When it comes to designing sites, you are often faced with decisions of what information to present in a given area. When it comes to sites that are very dense with content, you have to be selective of what you show in any single section. If you give the user information overload, they will enter into analysis paralysis, which will often lead to decision fatigue. At this point, your user will feel tired, unengaged, and likely leave the site altogether.
This is where Hick’s Law comes into play; it dictates the amount of time a user spends making their decision increases with the amount and difficulty of the choices. The beauty of this law is it’s widely applicable from user interfaces to store shelves and vending machines.
As an example, imagine being presented with the choice of an apple, banana, or orange in a cafeteria line. This is a pretty straightforward choice – the options are all very different with distinct flavor profiles, and you’ll likely make up your mind pretty quickly. However, now imagine you’re presented with these options: Granny Smith, Red Delicious, Yellow Delicious, Honey Crisp, Mcintosh, Empire, and Gala apples. It will likely take you far longer to make your decision with 7 options to choose from versus the initial 3 you were presented with, especially with the very similar options in the same category.
Hick’s Law Applied To UI Design
Keeping this in the back of your mind is a good practice when you start looking at home pages. When you provide service options and drill the user into a specific page, remember seeing the offering and all of your highly specific services at once may do nothing more than confuse the user and make it more difficult to make their decision.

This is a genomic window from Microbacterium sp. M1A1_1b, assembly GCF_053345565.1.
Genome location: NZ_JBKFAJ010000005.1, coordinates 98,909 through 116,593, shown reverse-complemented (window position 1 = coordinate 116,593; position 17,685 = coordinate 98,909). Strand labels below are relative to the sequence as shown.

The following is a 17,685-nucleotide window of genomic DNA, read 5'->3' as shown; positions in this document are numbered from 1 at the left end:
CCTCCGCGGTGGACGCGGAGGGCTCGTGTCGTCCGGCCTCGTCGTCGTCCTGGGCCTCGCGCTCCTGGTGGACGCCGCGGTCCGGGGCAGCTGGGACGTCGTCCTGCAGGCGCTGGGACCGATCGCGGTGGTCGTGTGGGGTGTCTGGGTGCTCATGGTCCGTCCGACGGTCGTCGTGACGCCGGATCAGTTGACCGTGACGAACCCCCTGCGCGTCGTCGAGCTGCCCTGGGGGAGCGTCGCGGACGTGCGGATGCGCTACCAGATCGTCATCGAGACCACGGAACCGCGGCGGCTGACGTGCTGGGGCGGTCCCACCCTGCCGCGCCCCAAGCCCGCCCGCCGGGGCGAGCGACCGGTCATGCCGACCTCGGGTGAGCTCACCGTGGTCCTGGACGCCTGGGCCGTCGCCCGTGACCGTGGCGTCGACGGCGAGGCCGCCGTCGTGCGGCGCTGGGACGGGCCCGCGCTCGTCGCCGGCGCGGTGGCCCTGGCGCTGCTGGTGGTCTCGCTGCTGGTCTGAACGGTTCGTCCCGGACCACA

For instance, within our digital marketing silo, we have a whole lot of services to choose from, but we don’t list them all on the homepage. We take an approach that steps the user into the larger digital marketing category, lists the most relevant services, and first provides information so they can feel confident they know what they’re reading about. Then the user is far more equipped to make an informed decision about what they need to do next.
You can also see this in pricing tiers. Many companies do their best to limit package options to 2 or 3. You still feel you have the autonomy of making your own choice, but you aren’t overwhelmed with mixed and matched features of 10+ packages.
Often, the company will choose to make a nudge towards one pricing package that is the best option. They will make this stand out more than the others and give it a slightly different visual treatment as well to really highlight it. This helps the user make a faster decision, and you want a quick choice especially on the pricing page.
Hick’s Law applies in a big way to eCommerce sites from general browsing to reviewing shopping pages as well. As an example, think about a category page where all the products under a given area are displayed. Most of the bigger players in the eCommerce world will default to a grid layout, while the rows go on as far as they need to; however, there are usually only 3 columns. This keeps the user able to focus on the task at hand. If you start getting into the territory of having 5 products in a row, then your user will start to feel more fatigued browsing and will be less likely to find what they are looking for due to the information overload.
Remember To Follow These Guidelines:
- Don’t offer up every option right away if it’s not absolutely necessary
- When you need a fast decision, simplify and reduce the number of options as much as possible
- Try to create a journey to help users learn as they go and make informed decisions along the way
- Don’t be afraid to put emphasis on the best choice
- Be wary of oversimplifying to the point where the user is unsure because of lack of detail
Get a Website Audit & Tips to Apply This Law
Let us know how you will be applying Hick’s Law to your site! Not sure how to apply it, don’t worry. We can provide you with a website audit and tips on how to apply this law to increase the user experience – contact us today.
Primary Image Source: Envato Elements